The lack of diversity in technology- and science-focused careers has been a major challenge for U.S. colleges and universities with science, technology, engineering, and math (STEM) programs. White and Asian men dominate in these fields, while members of the underrepresented minority (URM) community—characterized as ethnic minority, low income, and first generation in college, especially from rural areas—are often left behind. High school students and graduates from URM communities have limited access to high-quality educational, hands-on research; career-planning opportunities; and many STEM basics such as up-to-date laboratories, internet access, and computers. Even if they do go to college or university, these students must have role models, peer support, and opportunities to develop self-efficacy available to them to succeed as undergraduates.
To adequately prepare students from URM communities for success in college-level STEM courses, the University of Maryland Eastern Shore School of Pharmacy (UMES-SOP) established the National Institutes of Health (NIH)-National Institute of General Medical Sciences-funded program, Maryland Action for Drug Discovery and Pharmaceutical Research (MADDPR), in 2019. MADDPR provides high school students with opportunities to participate in cutting-edge drug discovery research and be exposed to critical skills in research methodologies and instrumentation. Exposure to biomedical research ideas has been proven to increase the possibility of student success in STEM disciplines. Hands-on activities outside the classroom have been shown to effectively engage youth ages 12–17 as revealed by the Lemelson-MIT Invention Index, an annual survey of Americans’ perceptions about inventing and innovating.The MADDPR program couples foundational science education with mentorship assistance for the participating students from a local school district on the Eastern Shore in Maryland. About 50 students are exposed to a curriculum every year, where they receive hands-on training in research methodology in the areas of drug discovery and biomedical research in a university setting. In these interactive modules, established pharmaceutical researchers engage students and participating teachers and have them experience their unique research area. Assisting are Doctor of Pharmacy and PhD graduate students who facilitate interactions with the high school students.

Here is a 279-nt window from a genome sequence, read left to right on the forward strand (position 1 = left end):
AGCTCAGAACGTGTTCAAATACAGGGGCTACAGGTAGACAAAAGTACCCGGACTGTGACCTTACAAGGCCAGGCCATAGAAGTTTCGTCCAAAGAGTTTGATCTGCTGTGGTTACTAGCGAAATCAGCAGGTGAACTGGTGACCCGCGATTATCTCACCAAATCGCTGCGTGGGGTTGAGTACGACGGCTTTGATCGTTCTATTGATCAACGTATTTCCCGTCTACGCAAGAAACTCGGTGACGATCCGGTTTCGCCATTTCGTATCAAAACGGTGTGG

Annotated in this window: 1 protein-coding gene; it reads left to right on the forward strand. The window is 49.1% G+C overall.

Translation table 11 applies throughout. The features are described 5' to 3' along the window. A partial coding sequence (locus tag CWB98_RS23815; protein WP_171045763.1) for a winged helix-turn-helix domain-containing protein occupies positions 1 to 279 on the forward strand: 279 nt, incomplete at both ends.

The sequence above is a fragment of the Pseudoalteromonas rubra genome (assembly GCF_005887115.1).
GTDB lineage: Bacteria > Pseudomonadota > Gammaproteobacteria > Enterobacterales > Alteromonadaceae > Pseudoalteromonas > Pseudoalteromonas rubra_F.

In addition, the high school students participate in a mentorship program, also referred to as a buddy support system. In groups of six to eight, the high schoolers work with graduate students for training and support during and after the program ends. This continuing support with near-peer role models encourages the high schoolers to stay focused on moving forward with their STEM career plans and provides guidance on college readiness.
Another important aspect of this program is the participation of the high school science teachers. Through this participatory research training program, the high school science teachers have been able to enhance their educational experience and obtain the tools to enable them to more effectively teach their students about new research methodology and STEM careers. The expected outcome of this NIH-science education partnership award (SEPA)-funded program is to foster the students’ critical thinking skills and stimulate their interest in and pursuit of pharmaceutical, health-related, and biomedical research careers.
“I learned about different options for my career at UMES (University of Maryland Eastern Shore). Now that I know these options exist, I feel more inclined to go here. I also learned about different aspects of the job as a pharmacist, which is what I want to be.”